• You must pay the entire hospital bill prior to being discharged from the hospital.

Overall, my experience, although somewhat different, was good.  The OB-GYN I had chosen was wonderful and the hospital staff were, although less clinically proficient, were extremely friendly.  I am grateful that I did my research prior to deliverying in Amman – because most of that which was different, was as I learned and therefore expected.  And, Alhumdillah, at the end of the day, I was blessed with a beautiful, healthy baby!!

We Welcome Little Abdallah!

Around 9:45am on September 24, 2011 we welcomed the third child to our family.  At 6 pounds 9 ounces, and 20 inches long, we named him Abdallah Yanal Almanasir.  Abdallah is a name we have had since our first was born, it’s literal translation is Servant of Allah/God.  We love the meaning and pray that his name will define who he is.

In the 10 days that we have known our little guy, I will do my best to describe his little developing personality.  I call him my “Little Cuddle Bug”.  The first time he wrapped his tiny fingers around my finger, he pulled my hand closer into his chest and closed his eyes – as though to cuddle with me.  He loves to be held and refuses to sleep any other way.  I love to feed him and as he drifts off to sleep he smoothers his face into me.  I hold him close as he sleeps and his eyes open slightly to check that I am still there.  When I lay him down in the crib, his eyes open and refuses to be left alone.  Tonight we put the infant swing together and hope that he will get more comfort in its rocking him to sleep.

His dimples melt my heart.  He has two very defined dimples that are too cute to ignore.  Interestingly, as I looked at my husbands face the other night, I noticed for the first time, that he too has dimples on each cheek – interesting how 14 years can go by and this was just discovered.

Mashallah, he is strong, like his brother.  I remember when his brother was a newborn and how impressed we were that he could hold his head up after a few days.  Little Abdallah is doing the same.  More so, I put him on his little tummy for tummy time, at 8 days old, and he could not only hold his head up, but could turn his head from side to side.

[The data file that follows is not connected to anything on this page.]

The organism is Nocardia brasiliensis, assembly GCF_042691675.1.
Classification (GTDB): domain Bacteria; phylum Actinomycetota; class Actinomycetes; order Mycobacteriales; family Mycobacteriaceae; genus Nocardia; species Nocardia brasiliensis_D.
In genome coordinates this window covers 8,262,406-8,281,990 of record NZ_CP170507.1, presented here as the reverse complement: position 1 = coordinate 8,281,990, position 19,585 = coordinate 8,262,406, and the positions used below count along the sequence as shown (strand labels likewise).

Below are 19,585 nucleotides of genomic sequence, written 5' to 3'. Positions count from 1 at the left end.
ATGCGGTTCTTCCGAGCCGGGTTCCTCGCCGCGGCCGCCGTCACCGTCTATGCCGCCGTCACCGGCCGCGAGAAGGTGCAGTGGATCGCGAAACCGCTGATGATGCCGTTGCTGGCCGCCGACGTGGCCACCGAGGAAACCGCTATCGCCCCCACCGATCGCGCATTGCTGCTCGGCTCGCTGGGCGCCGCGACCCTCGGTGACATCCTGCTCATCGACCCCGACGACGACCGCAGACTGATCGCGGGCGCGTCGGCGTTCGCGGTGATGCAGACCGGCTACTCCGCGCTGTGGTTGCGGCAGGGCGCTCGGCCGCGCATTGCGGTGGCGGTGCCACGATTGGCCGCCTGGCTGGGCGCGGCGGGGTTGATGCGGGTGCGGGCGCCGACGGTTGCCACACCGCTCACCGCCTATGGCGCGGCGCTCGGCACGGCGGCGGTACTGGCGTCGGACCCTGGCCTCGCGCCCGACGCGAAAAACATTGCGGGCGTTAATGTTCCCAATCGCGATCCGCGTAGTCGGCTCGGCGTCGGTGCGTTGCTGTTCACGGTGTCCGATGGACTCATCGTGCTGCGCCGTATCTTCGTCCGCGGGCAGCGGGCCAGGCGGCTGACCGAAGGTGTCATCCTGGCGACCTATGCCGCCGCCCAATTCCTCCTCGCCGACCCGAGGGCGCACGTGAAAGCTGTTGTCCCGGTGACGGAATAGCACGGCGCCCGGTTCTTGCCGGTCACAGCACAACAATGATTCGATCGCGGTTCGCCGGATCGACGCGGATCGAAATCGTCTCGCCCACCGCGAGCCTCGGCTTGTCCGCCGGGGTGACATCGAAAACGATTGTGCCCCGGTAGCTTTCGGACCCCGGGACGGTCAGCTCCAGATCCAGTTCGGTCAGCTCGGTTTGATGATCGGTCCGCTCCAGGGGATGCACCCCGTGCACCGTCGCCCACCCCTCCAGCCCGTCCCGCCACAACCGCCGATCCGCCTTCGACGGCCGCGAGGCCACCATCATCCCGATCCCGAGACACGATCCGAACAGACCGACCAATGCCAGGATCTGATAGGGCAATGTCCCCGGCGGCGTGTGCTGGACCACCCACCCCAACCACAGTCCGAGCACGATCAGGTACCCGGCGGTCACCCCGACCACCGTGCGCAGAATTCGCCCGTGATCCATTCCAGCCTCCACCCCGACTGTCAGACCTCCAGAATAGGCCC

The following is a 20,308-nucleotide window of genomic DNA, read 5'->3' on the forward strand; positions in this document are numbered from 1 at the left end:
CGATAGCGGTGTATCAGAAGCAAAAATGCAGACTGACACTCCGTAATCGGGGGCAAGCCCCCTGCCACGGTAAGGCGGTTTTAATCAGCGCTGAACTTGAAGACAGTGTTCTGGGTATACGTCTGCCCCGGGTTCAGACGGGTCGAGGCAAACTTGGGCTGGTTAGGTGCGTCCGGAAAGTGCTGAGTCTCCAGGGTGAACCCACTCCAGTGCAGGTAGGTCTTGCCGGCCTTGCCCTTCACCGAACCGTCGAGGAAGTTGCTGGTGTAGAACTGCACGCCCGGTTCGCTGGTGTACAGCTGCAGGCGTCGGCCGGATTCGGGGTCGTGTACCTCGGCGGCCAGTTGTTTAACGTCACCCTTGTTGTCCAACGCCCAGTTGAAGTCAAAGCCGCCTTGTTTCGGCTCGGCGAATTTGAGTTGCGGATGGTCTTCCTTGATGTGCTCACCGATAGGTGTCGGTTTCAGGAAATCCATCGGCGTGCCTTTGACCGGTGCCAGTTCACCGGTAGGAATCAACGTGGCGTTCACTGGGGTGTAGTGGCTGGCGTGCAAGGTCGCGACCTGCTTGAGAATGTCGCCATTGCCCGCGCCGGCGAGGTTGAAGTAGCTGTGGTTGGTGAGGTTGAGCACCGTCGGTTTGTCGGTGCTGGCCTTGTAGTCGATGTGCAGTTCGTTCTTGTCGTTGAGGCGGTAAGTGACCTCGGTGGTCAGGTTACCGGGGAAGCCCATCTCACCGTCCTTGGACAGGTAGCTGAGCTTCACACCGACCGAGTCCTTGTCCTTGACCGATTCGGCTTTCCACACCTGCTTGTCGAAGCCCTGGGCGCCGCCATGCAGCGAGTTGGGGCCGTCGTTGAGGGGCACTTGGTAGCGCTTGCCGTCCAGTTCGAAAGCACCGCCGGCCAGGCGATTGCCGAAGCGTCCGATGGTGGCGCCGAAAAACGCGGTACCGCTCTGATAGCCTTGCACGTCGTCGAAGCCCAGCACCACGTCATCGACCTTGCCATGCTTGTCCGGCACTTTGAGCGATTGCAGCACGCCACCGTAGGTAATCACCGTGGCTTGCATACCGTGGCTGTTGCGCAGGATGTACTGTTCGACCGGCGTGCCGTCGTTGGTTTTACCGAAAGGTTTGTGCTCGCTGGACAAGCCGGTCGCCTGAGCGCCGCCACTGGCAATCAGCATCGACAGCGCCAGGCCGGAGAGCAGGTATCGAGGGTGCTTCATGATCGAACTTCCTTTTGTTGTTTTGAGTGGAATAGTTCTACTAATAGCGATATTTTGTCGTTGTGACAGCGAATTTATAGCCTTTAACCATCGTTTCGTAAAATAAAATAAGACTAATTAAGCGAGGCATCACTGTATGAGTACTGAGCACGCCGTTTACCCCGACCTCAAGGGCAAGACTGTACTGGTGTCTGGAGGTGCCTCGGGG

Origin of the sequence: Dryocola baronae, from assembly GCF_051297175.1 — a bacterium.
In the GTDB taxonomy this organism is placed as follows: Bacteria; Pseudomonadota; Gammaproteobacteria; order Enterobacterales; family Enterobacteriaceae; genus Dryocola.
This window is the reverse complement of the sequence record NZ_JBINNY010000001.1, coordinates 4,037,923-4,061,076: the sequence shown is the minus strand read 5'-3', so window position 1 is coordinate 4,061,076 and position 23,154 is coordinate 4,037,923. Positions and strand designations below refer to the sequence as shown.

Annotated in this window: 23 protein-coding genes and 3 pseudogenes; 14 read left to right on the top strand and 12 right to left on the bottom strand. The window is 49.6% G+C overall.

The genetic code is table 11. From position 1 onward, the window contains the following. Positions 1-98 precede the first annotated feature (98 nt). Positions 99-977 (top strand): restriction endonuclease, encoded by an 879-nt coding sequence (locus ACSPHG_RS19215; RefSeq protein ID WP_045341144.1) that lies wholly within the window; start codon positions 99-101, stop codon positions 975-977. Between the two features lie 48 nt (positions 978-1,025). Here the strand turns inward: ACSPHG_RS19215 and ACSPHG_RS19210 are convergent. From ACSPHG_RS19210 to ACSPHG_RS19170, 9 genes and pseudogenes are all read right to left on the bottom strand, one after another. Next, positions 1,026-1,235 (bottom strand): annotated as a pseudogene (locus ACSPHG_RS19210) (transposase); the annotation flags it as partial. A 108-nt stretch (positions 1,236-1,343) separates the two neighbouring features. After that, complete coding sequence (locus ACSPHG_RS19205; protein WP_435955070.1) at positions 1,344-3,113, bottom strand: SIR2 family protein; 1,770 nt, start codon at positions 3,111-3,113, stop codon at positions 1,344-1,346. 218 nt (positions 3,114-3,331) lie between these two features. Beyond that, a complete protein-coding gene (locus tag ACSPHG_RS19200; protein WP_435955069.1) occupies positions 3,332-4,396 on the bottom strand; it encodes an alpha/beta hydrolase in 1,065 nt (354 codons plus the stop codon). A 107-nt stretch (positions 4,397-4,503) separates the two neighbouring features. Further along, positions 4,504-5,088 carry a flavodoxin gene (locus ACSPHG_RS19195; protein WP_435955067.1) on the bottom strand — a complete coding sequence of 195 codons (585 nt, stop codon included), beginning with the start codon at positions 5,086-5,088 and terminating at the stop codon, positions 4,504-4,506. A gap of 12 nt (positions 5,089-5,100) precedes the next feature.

He is determined and patient.  As he is learning how to nurse, Mom can see and feel that he is frustrated but determined.  He does not cry, rather continues to try – knowing that he willgrab hold if he continues to try.

Lastly, he is a Momma’s boy.  This was apparent from the moment he was born.  As all little ones cry when they first experience the outside world, so did my little Abdallah.  He cried, and cried loud, as the pediatrician was assessing him.  Once he was cleaned and assessed, the physician put him in my arms.  His cries immediately stopped with the sound of my voice.  I think from that moment, we both fell in love.

When my first son was a newborn, each time I held him, I felt that he gave me strength.  After 2.5 years, this feeling of strength has been true of his strong personality.  Each time I hold my new little guy, I have an overwelming feeling of love.  I not only have an overwelming feeling of love for him, but for my other children and husband as well.  Alhumdillah, Thank Allah/God, for blessing our family and may he bless your families as well.